Which are the next steps? What shall we seek to find in a partner and multiply efforts building alliances and sharing efforts on a TSP implementation?

The presentation will show:

  • Procesix and Kernel working together (successful partnering)
  • Strategy for implementing and maintaining TSP/PSP
  • Metrics and performance measures of the PSP trained team
  • Overall improvement experienced by the TSP Project: Bupartech Case

A Survival Guide for Leaders   

Dan Wall, The Wall Group   

It’s exciting—even glamorous—to lead others through good times and bad. But leadership also has its dark side: the inevitable attempts to take you out of the game when you’re steering your organization through difficult change.

Leading change requires asking people to confront painful issues and give up habits and beliefs they hold dear. Result? Some people try to eliminate change’s visible agent—you. Whether they attack you personally, undermine your authority, or seduce you into seeing things their way, their goal is the same: to derail you, easing their pain and restoring familiar order.

This presentation will provide you with practical tools to resist the attempts to remove you and manage your hostile environment. They will help you to continue to propel change forward.

Updating the Quality Profile for Modern Development Environments   

Noopur Davis and Darryl Davis, Davis Systems   

Watts Humphrey defined the Quality Profile and the Process Quality Index (PQI) as a predictor of component quality in system test and usage. Empirical evidence collected from early Personal Software Process (PSP) experiences showed that components with a PQI greater than 0.4 indicated near zero defects found in system test and in usage. The PQI reflects five considerations of the software development process: 1) the ratio of effort spent in detailed design vs. test, 2) the ratio of effort spent in code vs. personal code review, 3) the ratio of effort spent in detailed design vs. detailed design review, 4) unit test defect density, and 4) compile defect density.

We examined data from more than 100 projects we have coached, and found that the benchmarks specified by the SEI need to be recalibrated for certain types of projects:  specifically, commercial software product development. We will share the re-calibrated PQI that we have been using with our teams with some success.

The original PQI did not consider the impact of inspections on component quality. We will share how we have incorporated inspections in the PQI.

The other problem we faced with the PQI as defined by Watts Humphrey is with the unit test defect density and the compile defect density measures:  most modern development environments do not include a compile step, and with Test Driven Development (TDD) and automated unit test frameworks, measuring unit test defect density is difficult. The purpose of measuring compile defects was an independent, unbiased method of determining code quality.  This usually means the use of a tool. In the spirit of replacing one tool determined way of determining code quality with another, we encouraged our teams to use static code analyzers. We collected data from 13 projects, and the results show that static code analysis is a valid replacement for the compiler. We will share our results in this presentation.  Replacing unit test has been harder:  we tried substituting code coverage, but the results were not as conclusive as static code analysis.  We will also share our results with trying to find a replacement for the unit test defect density component of the PQI.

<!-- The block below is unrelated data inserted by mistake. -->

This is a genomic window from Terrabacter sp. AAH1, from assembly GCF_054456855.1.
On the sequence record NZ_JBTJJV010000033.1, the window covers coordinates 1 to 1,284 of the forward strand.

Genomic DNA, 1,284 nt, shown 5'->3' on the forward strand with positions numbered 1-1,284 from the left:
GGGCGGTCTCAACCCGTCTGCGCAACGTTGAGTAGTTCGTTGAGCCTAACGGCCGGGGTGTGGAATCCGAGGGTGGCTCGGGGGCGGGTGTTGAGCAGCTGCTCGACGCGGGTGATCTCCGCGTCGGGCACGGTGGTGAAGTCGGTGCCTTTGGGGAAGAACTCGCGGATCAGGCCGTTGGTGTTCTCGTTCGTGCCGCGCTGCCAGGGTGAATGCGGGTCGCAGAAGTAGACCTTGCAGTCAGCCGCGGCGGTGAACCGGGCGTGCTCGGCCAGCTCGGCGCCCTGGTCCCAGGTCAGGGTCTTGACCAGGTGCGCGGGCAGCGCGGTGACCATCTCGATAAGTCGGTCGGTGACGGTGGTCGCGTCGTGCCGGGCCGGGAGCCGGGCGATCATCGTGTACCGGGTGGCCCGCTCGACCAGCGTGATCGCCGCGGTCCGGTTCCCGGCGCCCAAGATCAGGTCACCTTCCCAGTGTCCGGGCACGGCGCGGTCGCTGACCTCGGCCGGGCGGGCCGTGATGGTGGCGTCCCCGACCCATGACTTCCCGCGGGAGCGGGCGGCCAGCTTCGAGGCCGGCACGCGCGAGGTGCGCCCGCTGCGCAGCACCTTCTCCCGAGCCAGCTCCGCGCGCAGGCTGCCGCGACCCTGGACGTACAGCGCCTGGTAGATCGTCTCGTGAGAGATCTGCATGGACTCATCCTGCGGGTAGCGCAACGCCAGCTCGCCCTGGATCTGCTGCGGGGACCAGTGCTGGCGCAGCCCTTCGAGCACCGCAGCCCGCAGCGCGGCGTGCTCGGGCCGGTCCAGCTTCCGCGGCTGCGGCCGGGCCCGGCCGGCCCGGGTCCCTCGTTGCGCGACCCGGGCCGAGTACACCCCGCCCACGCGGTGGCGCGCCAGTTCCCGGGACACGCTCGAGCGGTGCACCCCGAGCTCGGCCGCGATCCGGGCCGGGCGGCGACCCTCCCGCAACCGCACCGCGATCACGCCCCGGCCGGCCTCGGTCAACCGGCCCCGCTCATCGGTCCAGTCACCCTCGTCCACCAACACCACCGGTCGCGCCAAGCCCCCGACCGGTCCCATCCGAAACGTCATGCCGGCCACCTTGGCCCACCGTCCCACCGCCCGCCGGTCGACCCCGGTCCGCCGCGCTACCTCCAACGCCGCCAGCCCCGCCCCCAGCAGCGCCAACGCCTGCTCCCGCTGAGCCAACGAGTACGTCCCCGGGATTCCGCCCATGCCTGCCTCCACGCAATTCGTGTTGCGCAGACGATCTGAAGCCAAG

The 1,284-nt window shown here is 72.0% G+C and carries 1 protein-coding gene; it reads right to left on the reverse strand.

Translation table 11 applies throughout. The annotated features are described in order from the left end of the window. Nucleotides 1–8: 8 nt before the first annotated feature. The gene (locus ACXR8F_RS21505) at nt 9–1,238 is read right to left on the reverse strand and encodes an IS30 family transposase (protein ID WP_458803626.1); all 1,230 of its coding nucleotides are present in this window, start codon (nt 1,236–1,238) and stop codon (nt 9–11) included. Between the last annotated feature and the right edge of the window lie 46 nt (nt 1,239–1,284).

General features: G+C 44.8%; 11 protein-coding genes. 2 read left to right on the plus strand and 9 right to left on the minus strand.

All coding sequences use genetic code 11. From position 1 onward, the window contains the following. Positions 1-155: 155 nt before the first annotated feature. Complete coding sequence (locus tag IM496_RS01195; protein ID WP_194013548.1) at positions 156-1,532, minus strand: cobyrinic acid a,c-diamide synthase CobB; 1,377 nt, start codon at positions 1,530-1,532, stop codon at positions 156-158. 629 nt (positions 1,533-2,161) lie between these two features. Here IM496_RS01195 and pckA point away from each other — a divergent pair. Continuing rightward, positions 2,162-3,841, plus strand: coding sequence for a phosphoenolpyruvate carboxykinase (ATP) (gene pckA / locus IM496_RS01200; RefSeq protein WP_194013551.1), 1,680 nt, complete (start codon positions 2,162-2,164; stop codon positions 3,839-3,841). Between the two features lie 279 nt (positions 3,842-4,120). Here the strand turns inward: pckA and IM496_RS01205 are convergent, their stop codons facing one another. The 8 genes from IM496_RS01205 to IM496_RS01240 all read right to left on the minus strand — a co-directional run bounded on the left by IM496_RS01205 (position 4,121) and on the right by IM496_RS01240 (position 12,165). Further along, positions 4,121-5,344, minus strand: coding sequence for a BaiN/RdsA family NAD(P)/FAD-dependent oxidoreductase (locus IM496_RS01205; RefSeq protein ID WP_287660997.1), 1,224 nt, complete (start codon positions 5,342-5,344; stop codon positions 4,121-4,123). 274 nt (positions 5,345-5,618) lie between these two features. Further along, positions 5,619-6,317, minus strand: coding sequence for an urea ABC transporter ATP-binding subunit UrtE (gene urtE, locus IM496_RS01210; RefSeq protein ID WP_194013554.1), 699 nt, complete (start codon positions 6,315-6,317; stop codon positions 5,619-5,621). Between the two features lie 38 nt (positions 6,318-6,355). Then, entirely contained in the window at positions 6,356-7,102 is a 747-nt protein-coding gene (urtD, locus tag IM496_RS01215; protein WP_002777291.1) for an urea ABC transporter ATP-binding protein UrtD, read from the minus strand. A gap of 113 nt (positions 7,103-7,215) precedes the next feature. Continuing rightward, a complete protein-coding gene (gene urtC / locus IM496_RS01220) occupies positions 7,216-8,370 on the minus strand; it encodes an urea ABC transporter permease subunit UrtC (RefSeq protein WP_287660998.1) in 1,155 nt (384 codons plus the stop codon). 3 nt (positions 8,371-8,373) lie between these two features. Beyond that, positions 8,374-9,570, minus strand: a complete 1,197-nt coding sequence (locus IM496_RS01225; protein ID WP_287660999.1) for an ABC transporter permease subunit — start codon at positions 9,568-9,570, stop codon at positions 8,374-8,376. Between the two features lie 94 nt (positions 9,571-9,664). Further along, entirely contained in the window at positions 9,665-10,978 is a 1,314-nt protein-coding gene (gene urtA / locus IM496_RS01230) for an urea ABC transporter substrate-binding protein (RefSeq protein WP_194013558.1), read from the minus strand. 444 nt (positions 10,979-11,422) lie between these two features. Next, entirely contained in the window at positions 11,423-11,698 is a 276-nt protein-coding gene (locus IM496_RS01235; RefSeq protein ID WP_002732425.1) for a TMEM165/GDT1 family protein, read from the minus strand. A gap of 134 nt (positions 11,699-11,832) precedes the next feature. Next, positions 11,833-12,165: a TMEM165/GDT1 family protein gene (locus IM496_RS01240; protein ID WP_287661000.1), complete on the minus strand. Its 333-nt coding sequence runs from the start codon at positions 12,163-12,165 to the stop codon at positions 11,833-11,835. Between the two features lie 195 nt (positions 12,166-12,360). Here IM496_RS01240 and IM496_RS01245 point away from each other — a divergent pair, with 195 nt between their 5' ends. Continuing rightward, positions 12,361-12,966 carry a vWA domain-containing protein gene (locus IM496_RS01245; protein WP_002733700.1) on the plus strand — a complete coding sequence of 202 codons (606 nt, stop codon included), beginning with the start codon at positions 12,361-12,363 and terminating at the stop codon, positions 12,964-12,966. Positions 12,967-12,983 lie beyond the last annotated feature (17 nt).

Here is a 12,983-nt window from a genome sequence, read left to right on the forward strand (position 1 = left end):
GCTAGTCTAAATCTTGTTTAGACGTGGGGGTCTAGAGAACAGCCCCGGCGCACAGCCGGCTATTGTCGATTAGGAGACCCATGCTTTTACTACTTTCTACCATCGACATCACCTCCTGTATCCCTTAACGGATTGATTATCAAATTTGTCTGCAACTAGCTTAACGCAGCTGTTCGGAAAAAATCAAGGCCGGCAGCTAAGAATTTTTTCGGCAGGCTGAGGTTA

An Architect’s Point of View on TSP   

Felix Bachmann, Software Engineering Institute   

Why would an architect be interested in TSP? TSP is for developers, right? And also, architecting is a creative task; this cannot be squeezed into any process. Wouldn’t you agree?
Using the Team Software Process (TSP) for designing a system is beneficial not only to plan, estimate, and track the architects work but also to gain a better understanding in how to support TSP development teams so that they can do their job more efficiently.

TSP is strongly based on providing a measurement framework to gain insights in what is happening in a project. Some of the measurements are geared to implementing code. “Size” is usually measured in lines of code. This does not apply to architecture tasks since there are no lines of code produced. Similar issues arise for measuring quality. Tracking bugs in implementations is a good measure for code quality, but what would be the appropriate quality measure for architecting tasks?

But not everything an architect does is technical work. A big portion of the architect’s everyday work is communicating with the various stakeholders. This presentation provides some insights into typical architecting tasks and how those can be estimated, scheduled and tracked. It shows also how the TSP data collected for the technical tasks supports the communication with the stakeholders, such as the product managers, the developers, or even the CEO. Overall, the presentation will show that more transparency into the art of architecting, introduced by using TSP, is not only beneficial for the architect but also for the developers and managers.

Paths of Adoption: A Taxonomy of Pre-TSP/TPI Teams

David Saint-Amand and Mark Stockmyer, NAVAIR